All bodybuilders connect at some fine place; there’s a bond that unites and, after the dispersal of initial hesitations, a brotherhood is evident, whoever they are and whenever and wherever they meet. Sergio and I won large titles one week in New York City and the world famous contest promoter and magazine publisher had set up a photo studio (free over-ripe bananas and tepid bottled water included) on the fifth floor of a grim industrial building in obscure and littered lower Manhattan. Ten of us, all champions, clogged the ancient textile ruins that once hired twelve-year-olds for small change, I guessed, to weave some man’s fortune. I somehow sensed history repeating itself with larger, older, better-fed kids the subjects of exploitation, another man’s fortune in the making.

“You guys,” shouted the choreographer, director, taskmaster, caterer and provider of small change… the big bologna, “listen to me… put on more oil… pump up… don’t get dirty from the trash on the floor… watch out for broken glass… no, there’s no toilets… Jimmy, be sure you have film in your camera, eh… geez, hurry, you guys, take your pictures so we can go home. I’ll send your return-trip airfare when all the pictures come out and you all look great.”

Oops. I was the first to flip out and cause enough commotion to stop all activity. Lights, camera, action ceased. I was not… how would you say it?… cool, calm and collected… mature. I was frantic. No airfare meant, “Ha, I tricked you again.” In thirty seconds I was dressed in oil-drenched jeans, one shoe on and one off, head sticking through a sleeve hole of my tank top, gagging and clawing for the only remaining century-old, open-shaft elevator in NYC that should be red-tagged by a city safety official. Threats of blood and lawsuits filled the hot, humid and otherwise silent air.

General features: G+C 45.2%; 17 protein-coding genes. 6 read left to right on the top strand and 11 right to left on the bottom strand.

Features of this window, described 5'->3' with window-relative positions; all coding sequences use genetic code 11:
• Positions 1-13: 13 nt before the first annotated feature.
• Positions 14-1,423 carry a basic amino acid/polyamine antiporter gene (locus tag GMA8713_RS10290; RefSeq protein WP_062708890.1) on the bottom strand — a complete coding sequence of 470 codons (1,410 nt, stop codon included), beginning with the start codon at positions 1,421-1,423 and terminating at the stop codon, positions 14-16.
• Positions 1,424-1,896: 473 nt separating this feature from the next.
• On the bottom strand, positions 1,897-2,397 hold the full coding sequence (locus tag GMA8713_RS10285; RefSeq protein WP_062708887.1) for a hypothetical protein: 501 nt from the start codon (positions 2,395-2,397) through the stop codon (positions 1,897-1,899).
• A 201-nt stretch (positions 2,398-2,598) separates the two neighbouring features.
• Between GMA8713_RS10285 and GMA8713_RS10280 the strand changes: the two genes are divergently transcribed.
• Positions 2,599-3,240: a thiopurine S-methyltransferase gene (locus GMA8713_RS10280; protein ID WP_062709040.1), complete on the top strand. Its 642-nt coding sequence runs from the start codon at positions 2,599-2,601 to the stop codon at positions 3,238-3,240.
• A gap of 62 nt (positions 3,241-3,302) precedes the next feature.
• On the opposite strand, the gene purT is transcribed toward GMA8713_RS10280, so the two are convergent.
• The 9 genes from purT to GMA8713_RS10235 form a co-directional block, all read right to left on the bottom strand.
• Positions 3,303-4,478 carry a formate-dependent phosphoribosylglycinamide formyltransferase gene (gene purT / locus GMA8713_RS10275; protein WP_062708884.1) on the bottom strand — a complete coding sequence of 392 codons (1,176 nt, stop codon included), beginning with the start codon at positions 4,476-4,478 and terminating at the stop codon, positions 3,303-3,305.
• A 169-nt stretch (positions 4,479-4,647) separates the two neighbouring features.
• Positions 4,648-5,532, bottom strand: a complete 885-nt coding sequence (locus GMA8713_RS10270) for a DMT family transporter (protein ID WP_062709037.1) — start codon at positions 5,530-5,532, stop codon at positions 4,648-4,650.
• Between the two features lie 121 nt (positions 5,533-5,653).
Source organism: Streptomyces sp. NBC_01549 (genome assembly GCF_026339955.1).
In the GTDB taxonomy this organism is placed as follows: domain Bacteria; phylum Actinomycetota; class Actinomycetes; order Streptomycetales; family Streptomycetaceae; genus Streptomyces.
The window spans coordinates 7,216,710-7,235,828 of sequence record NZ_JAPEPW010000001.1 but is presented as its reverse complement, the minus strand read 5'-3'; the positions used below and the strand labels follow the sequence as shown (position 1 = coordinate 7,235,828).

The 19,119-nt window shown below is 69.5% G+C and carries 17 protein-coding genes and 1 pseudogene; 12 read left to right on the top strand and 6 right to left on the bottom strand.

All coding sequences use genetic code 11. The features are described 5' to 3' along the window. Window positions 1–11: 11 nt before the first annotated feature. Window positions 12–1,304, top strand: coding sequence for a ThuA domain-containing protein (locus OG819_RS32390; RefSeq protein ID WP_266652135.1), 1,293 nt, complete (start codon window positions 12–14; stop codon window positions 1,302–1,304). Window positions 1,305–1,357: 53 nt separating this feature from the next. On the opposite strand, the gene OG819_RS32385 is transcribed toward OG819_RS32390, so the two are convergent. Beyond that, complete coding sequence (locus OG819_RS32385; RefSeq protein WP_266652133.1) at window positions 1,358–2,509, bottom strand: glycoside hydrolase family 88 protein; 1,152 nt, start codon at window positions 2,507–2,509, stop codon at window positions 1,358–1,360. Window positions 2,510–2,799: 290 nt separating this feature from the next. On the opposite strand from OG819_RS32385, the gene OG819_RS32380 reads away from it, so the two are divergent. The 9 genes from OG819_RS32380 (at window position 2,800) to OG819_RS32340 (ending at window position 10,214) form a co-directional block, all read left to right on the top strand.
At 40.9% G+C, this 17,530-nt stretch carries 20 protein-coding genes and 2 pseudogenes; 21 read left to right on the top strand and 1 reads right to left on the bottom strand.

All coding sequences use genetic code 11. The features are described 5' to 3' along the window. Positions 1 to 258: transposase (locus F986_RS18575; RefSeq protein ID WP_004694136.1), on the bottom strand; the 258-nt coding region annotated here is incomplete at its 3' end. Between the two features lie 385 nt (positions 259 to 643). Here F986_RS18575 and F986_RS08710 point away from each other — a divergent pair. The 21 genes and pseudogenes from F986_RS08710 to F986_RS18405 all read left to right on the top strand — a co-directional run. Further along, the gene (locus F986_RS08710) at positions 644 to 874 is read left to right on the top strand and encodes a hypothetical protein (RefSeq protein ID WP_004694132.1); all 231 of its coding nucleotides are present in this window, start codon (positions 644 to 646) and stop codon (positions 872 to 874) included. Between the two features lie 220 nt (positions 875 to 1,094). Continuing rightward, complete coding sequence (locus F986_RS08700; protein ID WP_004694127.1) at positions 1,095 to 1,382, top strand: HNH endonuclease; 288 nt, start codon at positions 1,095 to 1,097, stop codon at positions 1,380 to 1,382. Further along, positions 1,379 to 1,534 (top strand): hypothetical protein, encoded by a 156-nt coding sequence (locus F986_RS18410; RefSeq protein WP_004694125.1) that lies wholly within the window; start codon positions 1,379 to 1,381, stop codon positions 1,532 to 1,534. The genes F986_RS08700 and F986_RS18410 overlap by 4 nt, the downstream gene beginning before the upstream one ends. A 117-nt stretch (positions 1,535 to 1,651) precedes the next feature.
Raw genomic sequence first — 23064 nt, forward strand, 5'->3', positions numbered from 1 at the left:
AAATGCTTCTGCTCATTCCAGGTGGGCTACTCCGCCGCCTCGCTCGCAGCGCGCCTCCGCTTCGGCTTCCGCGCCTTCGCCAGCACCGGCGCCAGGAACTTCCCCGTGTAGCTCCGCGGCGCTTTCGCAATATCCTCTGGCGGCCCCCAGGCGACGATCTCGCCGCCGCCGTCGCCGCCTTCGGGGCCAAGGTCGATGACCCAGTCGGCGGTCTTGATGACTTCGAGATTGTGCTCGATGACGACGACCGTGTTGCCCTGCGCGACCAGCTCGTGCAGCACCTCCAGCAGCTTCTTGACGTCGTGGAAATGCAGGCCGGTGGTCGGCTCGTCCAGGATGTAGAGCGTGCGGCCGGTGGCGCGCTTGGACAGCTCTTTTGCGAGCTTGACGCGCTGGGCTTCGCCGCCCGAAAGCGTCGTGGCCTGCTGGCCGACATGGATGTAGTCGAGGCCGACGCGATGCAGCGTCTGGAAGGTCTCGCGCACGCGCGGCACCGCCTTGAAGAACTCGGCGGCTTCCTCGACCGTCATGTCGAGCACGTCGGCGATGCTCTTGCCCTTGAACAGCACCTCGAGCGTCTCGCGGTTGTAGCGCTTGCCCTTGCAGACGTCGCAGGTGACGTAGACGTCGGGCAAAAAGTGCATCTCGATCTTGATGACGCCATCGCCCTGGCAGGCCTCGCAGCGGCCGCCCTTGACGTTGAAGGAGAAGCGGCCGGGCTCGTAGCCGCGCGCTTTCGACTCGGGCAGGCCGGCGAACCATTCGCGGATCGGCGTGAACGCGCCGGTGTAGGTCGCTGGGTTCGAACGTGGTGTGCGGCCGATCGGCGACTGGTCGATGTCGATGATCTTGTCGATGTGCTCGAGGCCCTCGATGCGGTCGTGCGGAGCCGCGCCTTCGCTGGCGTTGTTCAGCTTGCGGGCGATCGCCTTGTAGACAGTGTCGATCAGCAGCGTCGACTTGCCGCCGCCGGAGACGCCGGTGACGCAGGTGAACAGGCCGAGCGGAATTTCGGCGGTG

Above the storm, turmoil and hallucinations stood one calm soul… in a pair of bright red posing trunks the size of a band-aid. It was Sergio with a grin and confidence and big arms that pulled me persuasively from the rickety grip of the defunct cargo lift. “Dave, Dave, Dave…” he said, “you can’t go. We’ll get your money now.” “I don’t want it,” I said like spoiled brat with principals all of a sudden. “It’s not worth it, brother. Life’s too short,” insisted the wise policeman, serving and protecting. “And you can’t get in that rusty, broken down, stinky birdcage without me and I’m not dressed for it. Besides, it’s safer to jump.”

The bad and the ugly and the unnecessary went on for an instant before dissolving in halted laughs and relief. Lights, camera and action… The conflict resolved along with my conclusion that this guy is a peacemaker, ten feet tall and growing. Trust him with my life.

Sergio Oliva Picture Gallery

Sergio Oliva Videos

At Mr.Olympia 1984

Sergio Oliva 1985

pro world cup bodybuilding